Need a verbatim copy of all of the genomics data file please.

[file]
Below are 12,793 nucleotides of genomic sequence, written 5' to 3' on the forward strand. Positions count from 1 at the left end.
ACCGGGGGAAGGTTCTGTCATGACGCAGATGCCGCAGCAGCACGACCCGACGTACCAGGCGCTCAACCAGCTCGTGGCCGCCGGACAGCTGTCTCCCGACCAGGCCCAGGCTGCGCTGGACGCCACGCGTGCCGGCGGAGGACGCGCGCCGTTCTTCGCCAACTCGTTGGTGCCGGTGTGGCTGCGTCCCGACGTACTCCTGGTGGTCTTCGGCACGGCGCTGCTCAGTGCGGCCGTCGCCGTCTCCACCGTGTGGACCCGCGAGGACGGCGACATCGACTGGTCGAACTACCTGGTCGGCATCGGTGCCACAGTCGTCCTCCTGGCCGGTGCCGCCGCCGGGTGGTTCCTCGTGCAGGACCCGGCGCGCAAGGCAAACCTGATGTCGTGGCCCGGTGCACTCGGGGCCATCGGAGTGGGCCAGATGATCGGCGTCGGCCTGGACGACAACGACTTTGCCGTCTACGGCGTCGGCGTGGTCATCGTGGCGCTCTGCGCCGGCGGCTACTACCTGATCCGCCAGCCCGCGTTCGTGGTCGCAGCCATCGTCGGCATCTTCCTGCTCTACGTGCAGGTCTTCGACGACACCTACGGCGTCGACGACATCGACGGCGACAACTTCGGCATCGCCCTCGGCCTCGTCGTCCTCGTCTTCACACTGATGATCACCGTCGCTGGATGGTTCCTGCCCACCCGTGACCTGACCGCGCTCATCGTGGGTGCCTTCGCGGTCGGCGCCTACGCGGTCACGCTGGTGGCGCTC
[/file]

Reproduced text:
Below are 12,793 nucleotides of genomic sequence, written 5' to 3' on the forward strand. Positions count from 1 at the left end.
ACCGGGGGAAGGTTCTGTCATGACGCAGATGCCGCAGCAGCACGACCCGACGTACCAGGCGCTCAACCAGCTCGTGGCCGCCGGACAGCTGTCTCCCGACCAGGCCCAGGCTGCGCTGGACGCCACGCGTGCCGGCGGAGGACGCGCGCCGTTCTTCGCCAACTCGTTGGTGCCGGTGTGGCTGCGTCCCGACGTACTCCTGGTGGTCTTCGGCACGGCGCTGCTCAGTGCGGCCGTCGCCGTCTCCACCGTGTGGACCCGCGAGGACGGCGACATCGACTGGTCGAACTACCTGGTCGGCATCGGTGCCACAGTCGTCCTCCTGGCCGGTGCCGCCGCCGGGTGGTTCCTCGTGCAGGACCCGGCGCGCAAGGCAAACCTGATGTCGTGGCCCGGTGCACTCGGGGCCATCGGAGTGGGCCAGATGATCGGCGTCGGCCTGGACGACAACGACTTTGCCGTCTACGGCGTCGGCGTGGTCATCGTGGCGCTCTGCGCCGGCGGCTACTACCTGATCCGCCAGCCCGCGTTCGTGGTCGCAGCCATCGTCGGCATCTTCCTGCTCTACGTGCAGGTCTTCGACGACACCTACGGCGTCGACGACATCGACGGCGACAACTTCGGCATCGCCCTCGGCCTCGTCGTCCTCGTCTTCACACTGATGATCACCGTCGCTGGATGGTTCCTGCCCACCCGTGACCTGACCGCGCTCATCGTGGGTGCCTTCGCGGTCGGCGCCTACGCGGTCACGCTGGTGGCGCTC